Second, the Ahmadiyya community has faced horrible crimes since Pakistan's creation. Although the Ahmadis, as the members of the community are known, identify themselves as Muslims, Pakistan, which is home to the world's largest number of Ahmadiyya (approximately four million), does not recognize them as Muslims. In 1974 Pakistan became the world's first (and until today the only) country that lists the Ahmadiyya as 'non-Muslims'. Ispahani's book lists several shocking incidents when the Ahmadis were severely reprimanded for several minor 'crimes' such as using the Muslim greeting. For instance, Ispahani reports that one Ahmadi shopkeeper was convicted and handed a six-month prison sentence because he said the greeting to a passer-by.
Third, the Shias cannot technically be described as a 'religious minority' since they do not belong to another religion outside Islam. However, in the Sunni-majority Pakistan, the Shias, who make roughly 20% of the population, are subjected to severe sectarian violence. According to Ispahani, "once the Ahmadis were officially declared non-Muslim in 1974, a new campaign started with the intent to subject the Shias to similar proscriptions." Every year, hundreds of Shias are killed in suicide bombings and targeted killings carried out by Sunni extremist groups. The Sunni-Shia battle in Pakistan is frequently attributed to a proxy war between Saudi-Arabia and Iran that is being fought on the Pakistani soil. That could be one factor in escalating sectarian violence but we cannot snub the local factors that contribute to this violence.
Farahnaz Isphani (Photo Source: https://farahnazispahani.wordpress.com)
As religious extremism deepens in Pakistan and the three minority groups mentioned above see no end to these horrific crimes, Pakistan is increasingly witnessing the emergence of a fourth minority group. This is the group of Sunni Muslims who are also targeted by extremist groups for advocating moderation and tolerance. Reformist Muslim voices that stand up against these extremists are also violently silenced. Former Prime Minister Benazir Bhutto, who was killed presumably for her liberal views, Governor Salmaan Taseer of the Punjab province, whose security guard gunned him down for criticizing the discriminatory blasphemy laws and Malala Yousafzai, the young campaigner for girls education who was almost killed by the Taliban all represent Pakistan's constantly endangered Muslim minority.
Declaring the Ahmadis as non-Muslims in 1974 was indeed a dark episode in Pakistan's history when the country's political leadership, led by Prime Minister Zulfiqar Ali Bhutto of the Pakistan Peoples Party (PPP), succumbed to the pressure of the religious groups. Had the government decided to stand by the endangered Ahmadiyya community and discouraged the religious parties' unreasonable demand, it could have redirected Pakistan's path toward tolerance and communal harmony.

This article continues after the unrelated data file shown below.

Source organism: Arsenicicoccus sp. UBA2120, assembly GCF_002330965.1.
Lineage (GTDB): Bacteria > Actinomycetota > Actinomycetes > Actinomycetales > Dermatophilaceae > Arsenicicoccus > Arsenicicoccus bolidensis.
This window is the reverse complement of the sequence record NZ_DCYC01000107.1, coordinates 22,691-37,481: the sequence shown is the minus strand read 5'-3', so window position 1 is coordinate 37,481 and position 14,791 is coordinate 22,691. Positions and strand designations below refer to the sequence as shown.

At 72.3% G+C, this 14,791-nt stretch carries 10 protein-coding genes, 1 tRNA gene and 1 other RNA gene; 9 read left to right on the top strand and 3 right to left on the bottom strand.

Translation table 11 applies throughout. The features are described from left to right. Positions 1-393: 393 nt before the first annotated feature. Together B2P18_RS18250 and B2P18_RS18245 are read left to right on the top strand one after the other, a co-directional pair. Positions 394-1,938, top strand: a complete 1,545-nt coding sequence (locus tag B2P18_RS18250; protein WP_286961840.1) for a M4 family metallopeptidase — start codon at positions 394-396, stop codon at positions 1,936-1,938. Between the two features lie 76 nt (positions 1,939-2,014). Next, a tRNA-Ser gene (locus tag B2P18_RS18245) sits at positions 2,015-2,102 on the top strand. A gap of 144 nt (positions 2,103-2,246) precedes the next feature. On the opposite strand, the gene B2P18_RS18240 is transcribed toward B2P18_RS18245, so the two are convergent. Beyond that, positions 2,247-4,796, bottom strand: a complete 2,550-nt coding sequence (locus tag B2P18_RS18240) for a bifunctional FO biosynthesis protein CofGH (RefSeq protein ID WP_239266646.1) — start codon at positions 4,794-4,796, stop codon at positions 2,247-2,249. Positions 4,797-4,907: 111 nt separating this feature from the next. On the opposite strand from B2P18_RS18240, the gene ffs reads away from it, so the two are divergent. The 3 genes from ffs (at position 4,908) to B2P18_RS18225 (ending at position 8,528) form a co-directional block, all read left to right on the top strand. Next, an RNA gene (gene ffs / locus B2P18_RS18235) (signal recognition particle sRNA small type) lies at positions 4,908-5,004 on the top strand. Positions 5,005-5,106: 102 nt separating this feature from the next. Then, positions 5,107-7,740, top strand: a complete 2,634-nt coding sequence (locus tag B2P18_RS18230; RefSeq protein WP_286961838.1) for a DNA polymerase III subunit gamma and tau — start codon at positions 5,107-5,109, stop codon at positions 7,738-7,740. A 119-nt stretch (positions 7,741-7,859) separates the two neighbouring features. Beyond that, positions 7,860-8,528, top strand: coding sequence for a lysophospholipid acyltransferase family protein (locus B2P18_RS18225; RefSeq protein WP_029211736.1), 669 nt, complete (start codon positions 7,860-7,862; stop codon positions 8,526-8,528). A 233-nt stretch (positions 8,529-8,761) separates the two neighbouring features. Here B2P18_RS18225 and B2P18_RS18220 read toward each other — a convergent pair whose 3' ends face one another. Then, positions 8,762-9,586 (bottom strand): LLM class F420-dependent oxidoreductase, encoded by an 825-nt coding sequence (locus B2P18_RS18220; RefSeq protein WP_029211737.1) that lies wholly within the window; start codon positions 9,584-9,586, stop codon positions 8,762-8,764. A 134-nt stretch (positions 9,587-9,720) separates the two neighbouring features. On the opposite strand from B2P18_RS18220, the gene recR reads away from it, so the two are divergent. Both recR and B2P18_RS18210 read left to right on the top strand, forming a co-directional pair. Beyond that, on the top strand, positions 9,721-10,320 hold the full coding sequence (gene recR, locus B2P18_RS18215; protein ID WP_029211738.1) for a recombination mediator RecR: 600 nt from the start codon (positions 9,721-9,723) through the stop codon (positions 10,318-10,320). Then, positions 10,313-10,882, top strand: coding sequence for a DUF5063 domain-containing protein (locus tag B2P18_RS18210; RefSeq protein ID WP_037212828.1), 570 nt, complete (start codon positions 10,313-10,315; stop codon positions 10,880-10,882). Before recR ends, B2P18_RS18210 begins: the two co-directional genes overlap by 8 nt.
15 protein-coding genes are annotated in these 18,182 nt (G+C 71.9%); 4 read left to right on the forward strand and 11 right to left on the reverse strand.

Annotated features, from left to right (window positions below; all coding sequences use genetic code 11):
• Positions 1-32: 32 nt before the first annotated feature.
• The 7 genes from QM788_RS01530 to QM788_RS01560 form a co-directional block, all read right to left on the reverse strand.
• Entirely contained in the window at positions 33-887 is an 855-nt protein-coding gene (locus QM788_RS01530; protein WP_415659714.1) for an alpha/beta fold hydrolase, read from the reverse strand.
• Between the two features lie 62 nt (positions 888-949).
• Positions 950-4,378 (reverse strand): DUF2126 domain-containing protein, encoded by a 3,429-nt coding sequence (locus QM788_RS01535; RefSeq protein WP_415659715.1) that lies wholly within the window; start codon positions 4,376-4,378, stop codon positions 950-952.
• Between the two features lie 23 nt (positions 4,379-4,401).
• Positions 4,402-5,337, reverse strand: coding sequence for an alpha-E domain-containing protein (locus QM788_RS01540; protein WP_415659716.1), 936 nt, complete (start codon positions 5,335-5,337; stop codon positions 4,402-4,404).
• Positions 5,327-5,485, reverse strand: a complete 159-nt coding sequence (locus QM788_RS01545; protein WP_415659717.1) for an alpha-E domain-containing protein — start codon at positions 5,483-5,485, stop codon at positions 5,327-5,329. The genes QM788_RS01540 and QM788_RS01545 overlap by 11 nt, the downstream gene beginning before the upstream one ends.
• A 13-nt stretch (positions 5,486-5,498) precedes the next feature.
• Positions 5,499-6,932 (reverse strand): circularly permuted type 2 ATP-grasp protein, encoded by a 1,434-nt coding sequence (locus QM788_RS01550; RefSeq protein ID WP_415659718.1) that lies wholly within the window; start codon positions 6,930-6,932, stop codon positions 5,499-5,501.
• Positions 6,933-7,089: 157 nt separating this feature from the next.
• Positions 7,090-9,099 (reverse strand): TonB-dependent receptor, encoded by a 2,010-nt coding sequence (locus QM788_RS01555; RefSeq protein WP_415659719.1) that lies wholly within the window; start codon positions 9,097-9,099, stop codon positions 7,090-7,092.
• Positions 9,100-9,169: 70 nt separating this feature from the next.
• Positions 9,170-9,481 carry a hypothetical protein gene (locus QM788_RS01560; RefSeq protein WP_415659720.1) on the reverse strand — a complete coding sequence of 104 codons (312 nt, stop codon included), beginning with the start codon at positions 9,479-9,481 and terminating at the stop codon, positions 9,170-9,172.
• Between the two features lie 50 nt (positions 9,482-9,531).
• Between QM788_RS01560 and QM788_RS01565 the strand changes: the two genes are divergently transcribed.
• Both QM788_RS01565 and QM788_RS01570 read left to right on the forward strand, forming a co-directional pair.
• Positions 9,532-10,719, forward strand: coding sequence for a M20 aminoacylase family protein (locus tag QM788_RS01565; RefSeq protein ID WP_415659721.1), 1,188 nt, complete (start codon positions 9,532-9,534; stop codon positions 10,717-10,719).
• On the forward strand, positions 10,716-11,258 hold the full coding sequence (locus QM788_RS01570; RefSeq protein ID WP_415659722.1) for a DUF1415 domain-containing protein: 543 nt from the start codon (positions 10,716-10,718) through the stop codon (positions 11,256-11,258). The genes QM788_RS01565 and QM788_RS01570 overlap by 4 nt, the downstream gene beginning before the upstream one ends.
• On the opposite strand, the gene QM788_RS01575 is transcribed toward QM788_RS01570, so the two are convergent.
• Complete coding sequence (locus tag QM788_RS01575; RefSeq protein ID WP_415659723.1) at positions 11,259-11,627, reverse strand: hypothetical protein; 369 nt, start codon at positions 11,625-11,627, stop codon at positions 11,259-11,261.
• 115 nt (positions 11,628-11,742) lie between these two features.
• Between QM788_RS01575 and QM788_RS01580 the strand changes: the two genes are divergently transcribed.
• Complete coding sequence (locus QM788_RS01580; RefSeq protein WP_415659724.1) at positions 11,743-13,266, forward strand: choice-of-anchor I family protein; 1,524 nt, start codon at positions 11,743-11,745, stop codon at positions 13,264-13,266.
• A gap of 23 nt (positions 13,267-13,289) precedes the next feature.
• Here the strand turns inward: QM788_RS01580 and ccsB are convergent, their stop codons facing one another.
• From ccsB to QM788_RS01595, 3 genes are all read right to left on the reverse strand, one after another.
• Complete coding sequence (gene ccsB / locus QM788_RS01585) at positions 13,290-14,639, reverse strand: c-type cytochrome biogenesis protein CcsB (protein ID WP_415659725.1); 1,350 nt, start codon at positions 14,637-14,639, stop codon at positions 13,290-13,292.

The first question anybody familiar with Pakistan's history would ask while picking up the book Purifying the Land of the Pure would probably sound like this: Does the author criticize Mr. Bhutto for the laws against the Ahmadis? [Ms. Ispahani belongs to the PPP]. Unfortunately, the answer is no. Ispahani argues that Bhutto had acted under pressure from the religious groups and he "expected the measure to steal the mullahs' thunder; instead, it only encouraged them to make further demands over the next few years." That isn't a convincing pretext to wash Mr. Bhutto's sins.
Purifying the Land of the Pure extensively documents the violence perpetrated against Pakistan's religious minorities. It is deeply concerning, for which the writer surely cannot be faulted, that the book does not list any plans and strategies currently applied by the Pakistani government to improve the conditions for its religious and sectarian minorities. Islamabad has recently flaunted over the successful military operations against the Taliban but that means nothing in terms of ending discrimination against minorities.
Pakistan's civil and military leadership are equally responsible for ignoring the past and present extremist attacks on minorities. Whether the Pakistanis wish to keep their country an Islamic republic or transform it into a secular state, they must protect minority rights. Under no circumstances should such violence be tolerated.